Mobile World Congress Vodafone CEO Arun Sarin today called for wireless unity, saying it's now so complicated it would be better if everyone just stopped using different operating systems and network technologies.
In his keynote, he pointed out that we're currently using between 30 and 40 different operating systems on mobile phones, and if customers could just decide which ones they want and not buy any of the others, things would be much easier. If that won't work, then perhaps the GSM Association could issue some recommendations.
He's also unhappy that 4G is fragmenting into two incompatible technologies - WiMAX and LTE (Long Term Evolution) - and says it would be better for everyone if the two standards were merged into one.
The WiMAX Forum responded that it'd love to see a single standard, and would let operators decide that WiMAX is the superior technology: pointing out that its standard is at least finished and being deployed, as opposed to the still-under-development LTE.
The forum paraded three of its deploying networks at the congress today, only two of which had funding from Intel – the UK's Freedom4 (formerly Pipex Wireless) and KDDI's unnamed Japanese deployment both listed Intel as a shareholder, Sprint being the other exhibit. Intel is a fierce proponent of WiMAX - as holder of significant patents on the technology it stands to gain through its popularity.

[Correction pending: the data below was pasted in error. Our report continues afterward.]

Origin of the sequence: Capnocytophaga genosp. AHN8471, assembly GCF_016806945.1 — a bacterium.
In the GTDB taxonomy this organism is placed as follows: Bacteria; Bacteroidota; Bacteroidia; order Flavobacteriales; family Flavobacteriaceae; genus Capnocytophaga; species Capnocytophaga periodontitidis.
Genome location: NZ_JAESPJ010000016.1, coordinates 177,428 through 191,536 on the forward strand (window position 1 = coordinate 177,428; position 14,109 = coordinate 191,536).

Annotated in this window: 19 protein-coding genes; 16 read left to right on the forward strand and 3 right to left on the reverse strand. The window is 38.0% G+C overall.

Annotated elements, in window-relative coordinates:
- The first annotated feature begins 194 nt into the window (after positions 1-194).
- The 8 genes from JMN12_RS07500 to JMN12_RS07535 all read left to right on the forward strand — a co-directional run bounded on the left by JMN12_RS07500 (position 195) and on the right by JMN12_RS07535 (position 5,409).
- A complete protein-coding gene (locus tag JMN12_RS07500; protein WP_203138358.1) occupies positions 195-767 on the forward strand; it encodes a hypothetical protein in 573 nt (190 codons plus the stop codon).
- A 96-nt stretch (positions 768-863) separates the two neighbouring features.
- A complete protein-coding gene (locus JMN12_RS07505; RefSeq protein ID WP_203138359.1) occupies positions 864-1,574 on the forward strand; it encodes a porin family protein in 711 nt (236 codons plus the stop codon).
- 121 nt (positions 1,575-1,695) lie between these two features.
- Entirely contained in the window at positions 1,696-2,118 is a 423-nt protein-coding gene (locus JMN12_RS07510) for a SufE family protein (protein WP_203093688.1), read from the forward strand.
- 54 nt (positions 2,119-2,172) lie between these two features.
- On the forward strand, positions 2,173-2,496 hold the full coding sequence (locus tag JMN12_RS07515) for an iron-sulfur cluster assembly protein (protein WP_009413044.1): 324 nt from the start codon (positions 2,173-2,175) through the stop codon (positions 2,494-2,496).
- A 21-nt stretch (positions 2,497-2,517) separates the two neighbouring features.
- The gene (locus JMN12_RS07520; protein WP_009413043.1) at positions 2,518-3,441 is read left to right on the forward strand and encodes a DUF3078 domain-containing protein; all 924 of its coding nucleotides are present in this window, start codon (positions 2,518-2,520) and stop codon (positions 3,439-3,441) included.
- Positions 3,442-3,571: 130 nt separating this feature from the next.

WiMAX is also pushing itself as the ideal technology to deploy at 700MHz, in case you know any countries where that spectrum might be available.
LTE, meanwhile, is not standing still, with an announcement today that Alcatel-Lucent and NEC are to work together to create LTE infrastructure solutions. This deal is also about getting Alcatel-Lucent into Japan (where NEC has NTT DoCoMo as a customer) and NEC into America (where Alcatel-Lucent has been trialling LTE with Verizon), but working together can only create greater interoperability and should speed the development of stable LTE equipment.
Vodafone's CEO stopped short of asking for regulation to restrict choices, but pointed out that developing for different platforms and networks was a waste of resources.
But by that logic we should all just accept the inevitable and cast our desktop Macs into the ocean, for the sake of platform simplicity. ®